In pretty much every workplace, you’re going to have a difficult employee. Whether they just don’t do what is expected of them or they struggle to get along with those they work with, there are specific ways you can handle situations like this. Many employers and managers tend to switch off, without actually taking the steps to fix the issue. Here’s the best way to handle a difficult employee:
Listen to Them
Instead of ignoring the problem, hoping it will go away, or zoning out completely, actually take the time to listen to this employee. Try to get right down to the root of the problem and ask yourself what is really going on. If you can do this, you just might be able to think of a solution that will benefit everybody. It’s really easy for managers to hope the problem will go away or simply ignore the problem until it all comes to a head, but this is the wrong thing to do.
Tell Them What to Do
So many managers will moan about a difficult employee, and some even go as far as to bad mouth them to other employees. But have you actually told the employee what the problem is? Have you told them how they can improve and what you expect from them? If not, you can’t expect them to get any better! They might not realise what is going on at all. Telling employees they’re doing something wrong can be very difficult, but it’s important you’re honest if you want things to improve.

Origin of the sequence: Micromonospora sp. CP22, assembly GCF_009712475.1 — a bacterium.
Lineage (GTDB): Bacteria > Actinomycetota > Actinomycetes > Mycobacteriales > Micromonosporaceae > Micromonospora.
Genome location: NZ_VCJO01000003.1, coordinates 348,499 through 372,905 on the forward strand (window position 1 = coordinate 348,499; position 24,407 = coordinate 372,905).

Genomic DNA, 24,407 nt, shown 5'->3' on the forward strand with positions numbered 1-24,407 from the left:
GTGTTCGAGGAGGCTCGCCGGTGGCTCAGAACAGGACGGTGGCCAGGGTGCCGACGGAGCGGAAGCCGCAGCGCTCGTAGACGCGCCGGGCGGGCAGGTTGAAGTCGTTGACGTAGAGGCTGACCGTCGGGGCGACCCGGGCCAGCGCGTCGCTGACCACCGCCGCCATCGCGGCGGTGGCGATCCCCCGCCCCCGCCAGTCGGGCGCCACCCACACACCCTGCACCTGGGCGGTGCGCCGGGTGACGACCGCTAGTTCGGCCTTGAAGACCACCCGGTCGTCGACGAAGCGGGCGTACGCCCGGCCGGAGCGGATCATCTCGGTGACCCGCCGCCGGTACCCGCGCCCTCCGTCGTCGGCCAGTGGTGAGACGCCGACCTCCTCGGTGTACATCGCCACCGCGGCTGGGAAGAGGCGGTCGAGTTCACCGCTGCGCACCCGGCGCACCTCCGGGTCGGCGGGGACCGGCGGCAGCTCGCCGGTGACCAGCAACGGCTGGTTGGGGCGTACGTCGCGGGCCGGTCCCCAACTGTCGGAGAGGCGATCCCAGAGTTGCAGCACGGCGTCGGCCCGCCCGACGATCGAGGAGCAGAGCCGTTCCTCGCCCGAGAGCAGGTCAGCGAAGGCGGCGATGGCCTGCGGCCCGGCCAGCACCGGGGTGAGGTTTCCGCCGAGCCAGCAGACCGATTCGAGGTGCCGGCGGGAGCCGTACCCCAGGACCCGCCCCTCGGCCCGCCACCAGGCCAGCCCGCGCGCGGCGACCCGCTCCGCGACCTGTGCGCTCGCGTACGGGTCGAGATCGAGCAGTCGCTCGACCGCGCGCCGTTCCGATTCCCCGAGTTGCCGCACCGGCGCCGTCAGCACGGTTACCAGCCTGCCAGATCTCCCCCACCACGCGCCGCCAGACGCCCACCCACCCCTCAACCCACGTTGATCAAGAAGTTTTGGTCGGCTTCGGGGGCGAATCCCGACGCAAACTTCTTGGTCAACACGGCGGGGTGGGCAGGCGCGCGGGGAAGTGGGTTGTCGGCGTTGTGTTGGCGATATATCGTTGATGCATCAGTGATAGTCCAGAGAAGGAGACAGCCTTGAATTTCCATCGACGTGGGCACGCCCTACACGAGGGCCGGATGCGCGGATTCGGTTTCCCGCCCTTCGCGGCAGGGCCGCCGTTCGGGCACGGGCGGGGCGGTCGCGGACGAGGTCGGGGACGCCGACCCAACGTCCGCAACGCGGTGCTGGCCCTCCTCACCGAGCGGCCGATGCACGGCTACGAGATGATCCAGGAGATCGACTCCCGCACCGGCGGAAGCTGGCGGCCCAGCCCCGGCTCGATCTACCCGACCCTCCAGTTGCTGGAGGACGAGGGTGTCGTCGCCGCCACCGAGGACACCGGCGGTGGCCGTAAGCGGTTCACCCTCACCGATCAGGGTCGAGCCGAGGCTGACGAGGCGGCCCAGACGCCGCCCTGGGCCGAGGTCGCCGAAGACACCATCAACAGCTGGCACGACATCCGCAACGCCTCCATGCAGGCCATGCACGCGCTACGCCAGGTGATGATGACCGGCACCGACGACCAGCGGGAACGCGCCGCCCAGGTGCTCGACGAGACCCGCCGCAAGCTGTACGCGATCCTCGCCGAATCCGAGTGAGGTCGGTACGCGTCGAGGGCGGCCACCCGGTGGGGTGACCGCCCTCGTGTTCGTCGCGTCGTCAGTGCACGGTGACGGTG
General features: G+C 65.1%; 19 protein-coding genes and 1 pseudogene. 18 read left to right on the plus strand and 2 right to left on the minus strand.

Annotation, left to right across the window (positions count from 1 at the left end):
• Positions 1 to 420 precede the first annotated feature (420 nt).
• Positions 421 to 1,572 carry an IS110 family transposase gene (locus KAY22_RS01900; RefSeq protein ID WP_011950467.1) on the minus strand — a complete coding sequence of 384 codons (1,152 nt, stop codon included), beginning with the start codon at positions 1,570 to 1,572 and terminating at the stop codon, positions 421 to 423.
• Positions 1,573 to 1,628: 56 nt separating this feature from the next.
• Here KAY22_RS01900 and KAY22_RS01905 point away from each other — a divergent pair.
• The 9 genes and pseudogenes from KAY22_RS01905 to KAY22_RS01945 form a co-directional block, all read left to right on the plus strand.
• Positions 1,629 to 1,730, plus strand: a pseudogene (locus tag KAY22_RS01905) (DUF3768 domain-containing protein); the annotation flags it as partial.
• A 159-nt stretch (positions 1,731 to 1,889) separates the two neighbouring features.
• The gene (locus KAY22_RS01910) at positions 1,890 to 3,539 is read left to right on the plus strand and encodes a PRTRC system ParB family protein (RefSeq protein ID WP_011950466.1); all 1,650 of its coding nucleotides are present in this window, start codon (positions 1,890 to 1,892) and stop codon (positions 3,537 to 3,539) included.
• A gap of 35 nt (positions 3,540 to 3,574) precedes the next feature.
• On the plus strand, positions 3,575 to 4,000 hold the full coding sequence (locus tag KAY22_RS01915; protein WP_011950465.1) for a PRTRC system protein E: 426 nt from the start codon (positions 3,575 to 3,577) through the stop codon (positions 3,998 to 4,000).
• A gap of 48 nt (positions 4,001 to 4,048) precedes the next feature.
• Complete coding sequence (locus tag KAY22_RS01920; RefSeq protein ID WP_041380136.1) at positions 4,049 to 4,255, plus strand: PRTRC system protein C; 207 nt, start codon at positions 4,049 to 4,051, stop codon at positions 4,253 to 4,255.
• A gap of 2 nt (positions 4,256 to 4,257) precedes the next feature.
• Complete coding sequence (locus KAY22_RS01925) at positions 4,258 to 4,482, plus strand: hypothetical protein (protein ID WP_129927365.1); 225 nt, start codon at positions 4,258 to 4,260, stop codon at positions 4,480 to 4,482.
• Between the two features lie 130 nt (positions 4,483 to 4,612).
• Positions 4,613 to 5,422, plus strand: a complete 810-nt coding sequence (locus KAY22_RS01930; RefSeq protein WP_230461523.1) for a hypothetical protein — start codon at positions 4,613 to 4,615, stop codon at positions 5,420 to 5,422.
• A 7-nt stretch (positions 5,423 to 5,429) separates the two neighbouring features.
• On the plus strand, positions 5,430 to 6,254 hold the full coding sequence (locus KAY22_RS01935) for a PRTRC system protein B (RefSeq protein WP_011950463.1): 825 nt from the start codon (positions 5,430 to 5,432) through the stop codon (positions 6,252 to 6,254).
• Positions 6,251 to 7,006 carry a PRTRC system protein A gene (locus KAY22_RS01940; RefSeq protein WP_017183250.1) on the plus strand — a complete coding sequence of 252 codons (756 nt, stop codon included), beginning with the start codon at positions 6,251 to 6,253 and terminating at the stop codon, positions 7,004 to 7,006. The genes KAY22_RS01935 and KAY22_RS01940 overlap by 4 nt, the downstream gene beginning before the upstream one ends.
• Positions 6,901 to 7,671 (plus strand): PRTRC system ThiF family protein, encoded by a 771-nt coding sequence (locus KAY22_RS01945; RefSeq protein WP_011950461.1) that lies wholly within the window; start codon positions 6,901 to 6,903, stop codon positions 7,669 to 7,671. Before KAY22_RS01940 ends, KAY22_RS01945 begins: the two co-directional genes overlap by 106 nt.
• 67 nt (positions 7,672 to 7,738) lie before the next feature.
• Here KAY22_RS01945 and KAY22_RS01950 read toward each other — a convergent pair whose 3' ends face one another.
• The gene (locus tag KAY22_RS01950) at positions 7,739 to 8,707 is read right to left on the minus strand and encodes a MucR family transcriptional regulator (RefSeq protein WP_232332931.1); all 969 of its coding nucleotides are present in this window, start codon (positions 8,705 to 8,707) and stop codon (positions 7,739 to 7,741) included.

Write Down Problems
Start documnting problems you have with the employee. Write down goings on in the office, and interactions that you have with them. If you don’t have any proof that they’re not meeting your expectations, you can’t legally get rid of them. Refusing to write things down won’t make them magically go away. This writing is an essential piece of content that can help you to stay on track, keep your employee on track, and get rid of them if needs be.
Try to help the employee if you can. As well as coming up with ways they can improve, do your best to help them feel more positive about their situation. If you do this and it still doesn’t work out, at least you know you’ve done everything in your power.
Be Consistent With Standards
You must be consistent with your standards, recommend Peninsula. You can’t let something slide 5 times and then go mad about it another time. Or vice versa. You must be consistent with the things you expect, and come up with suitable ways to show staff their behaviour is not acceptable.
If nothing changes, you must be brave and terminate this employee’s contract of employment. If you have all of the right documentation, you can take the steps necessary to get rid of them. Make sure you do this properly, and don’t delegate the task to somebody else.
Nobody wants to deal with situations like this, but that’s life. Good luck!